What’s bizarre isn’t that I killed the unstoppable, dreaded demon vine of the South - which can supposedly grow a foot in 12 hours, blankets some 2 million acres of forest land and has been officially outlawed by the U.S. Department of Agriculture — rather that I tried to grow it on purpose.
And it died.
This was back when I was a novice (and obviously very poor) gardener. I was curious about the whole mythology of kudzu, having seen the green abyss and often wondered what great treasures lurked beneath its great strangling mounds. So I decided to grow some. One afternoon while taking my baby
out for a ride in her stroller, I stopped in an abandoned lot pulled up a few strands and skulked off like I’d snipped prize roses from my neighbor’s garden. I stuck it in a pot with some good garden soil and waited for the monster to emerge … and I waited and waited and waited. When nothing happened, I started watering.
After about two weeks, those little snippets were as black and brittle as burnt pine straw. “Ain’t so tough,” I thought, lording over the pot, which didn’t have a hole for drainage and thus left the kudzu standing in about 8-inches of water. “Ain’t so tough at all.”
While few will ever come to the aid of kudzu, weeds aren’t all evil, according to Richard Mabey, author of Weeds: In Defense of Nature’s Most Unloved Plants.
Rather, weeds are tough, self-sufficient, prolific, mobile, adaptable, dress-up otherwise desolate lands and heck, some are even downright pretty.
“Weeds — even many intrusive aliens — give something back,” Mabey writes. “They green over the dereliction we have created. They move in to replace more sensitive plants that we have endangered. Their willingness to grow in the most hostile environments — a bombed city, a crack in the wall — means
that they insinuate the idea of wild nature into places otherwise quite shorn of it.
“Although they follow and are dependent on human activities, their cussedness and refusal to play by our rules makes them subversive, and the very essence of wilderness.”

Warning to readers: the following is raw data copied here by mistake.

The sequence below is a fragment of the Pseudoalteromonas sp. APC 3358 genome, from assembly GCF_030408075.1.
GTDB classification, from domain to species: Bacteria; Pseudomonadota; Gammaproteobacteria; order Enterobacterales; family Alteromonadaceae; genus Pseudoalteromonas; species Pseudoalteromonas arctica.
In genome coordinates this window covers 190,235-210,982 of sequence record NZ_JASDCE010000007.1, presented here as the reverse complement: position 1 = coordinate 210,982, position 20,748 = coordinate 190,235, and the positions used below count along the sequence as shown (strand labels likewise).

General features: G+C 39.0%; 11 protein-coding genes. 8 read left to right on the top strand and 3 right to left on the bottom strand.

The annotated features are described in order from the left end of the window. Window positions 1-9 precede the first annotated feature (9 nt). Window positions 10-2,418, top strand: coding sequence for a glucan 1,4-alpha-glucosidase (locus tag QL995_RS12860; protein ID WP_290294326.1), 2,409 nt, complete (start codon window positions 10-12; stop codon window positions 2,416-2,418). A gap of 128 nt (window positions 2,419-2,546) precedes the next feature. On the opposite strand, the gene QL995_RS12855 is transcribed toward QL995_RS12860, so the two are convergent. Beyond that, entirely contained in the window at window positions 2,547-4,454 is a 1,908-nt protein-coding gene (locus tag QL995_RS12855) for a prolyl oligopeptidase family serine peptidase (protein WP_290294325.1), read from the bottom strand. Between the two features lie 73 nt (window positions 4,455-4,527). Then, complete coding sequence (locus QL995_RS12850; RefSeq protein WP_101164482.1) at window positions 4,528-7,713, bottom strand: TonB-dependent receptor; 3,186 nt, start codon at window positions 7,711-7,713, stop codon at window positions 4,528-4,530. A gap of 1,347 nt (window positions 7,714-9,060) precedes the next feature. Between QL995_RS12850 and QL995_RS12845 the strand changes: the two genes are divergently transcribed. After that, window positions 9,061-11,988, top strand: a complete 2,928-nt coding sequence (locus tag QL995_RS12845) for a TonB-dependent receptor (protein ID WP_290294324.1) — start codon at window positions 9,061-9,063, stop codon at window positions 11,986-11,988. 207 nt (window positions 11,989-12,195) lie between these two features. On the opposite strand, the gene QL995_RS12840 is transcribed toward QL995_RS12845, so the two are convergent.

It’s hard not to admire weeds ... as long as they aren’t in our yard.
I mean who hasn’t stood over a tiny dandelion in amazement as it grew healthy and strong from the crack in the cement. It might be 100 degrees with the sun searing down on that delicate flower that hasn’t had a drop of water in weeks, yet shows no sign of wilting. They refuse to die. Dandelions were actually brought to the United States from Europe to provide food for honeybees. Now they can be found across the planet. Dandelions are still used to make an herbal beer in England and Canada and are a rich source of potassium.
Mabey, who is the editor of The Oxford Book of Nature Writing and is England’s most respected nature writer, goes to great lengths to explain anecdotally how — from Shakespeare to J.K. Rowling, from biblical times to modern urban sprawl — weeds have decorated not only the world’s landscape but have taken root in our culture. Weeds is a love letter, a sympathetic meditation on man’s fickle nature — acknowledging a plant’s medicinal value in one century while condemning the same plant as a menace in another.
Mabey is both exhaustive and exhausting in his research of the history of numerous “weeds” and the scientists, sages, apothecaries and magicians who discovered and categorized them. While his stories are engrossing and as enchanting as the English gardens from which so many have been banished, the book is better as a thought-exercise, something to be perused for free at a local bookstore and contemplated over a skinny latte rather than actually purchased.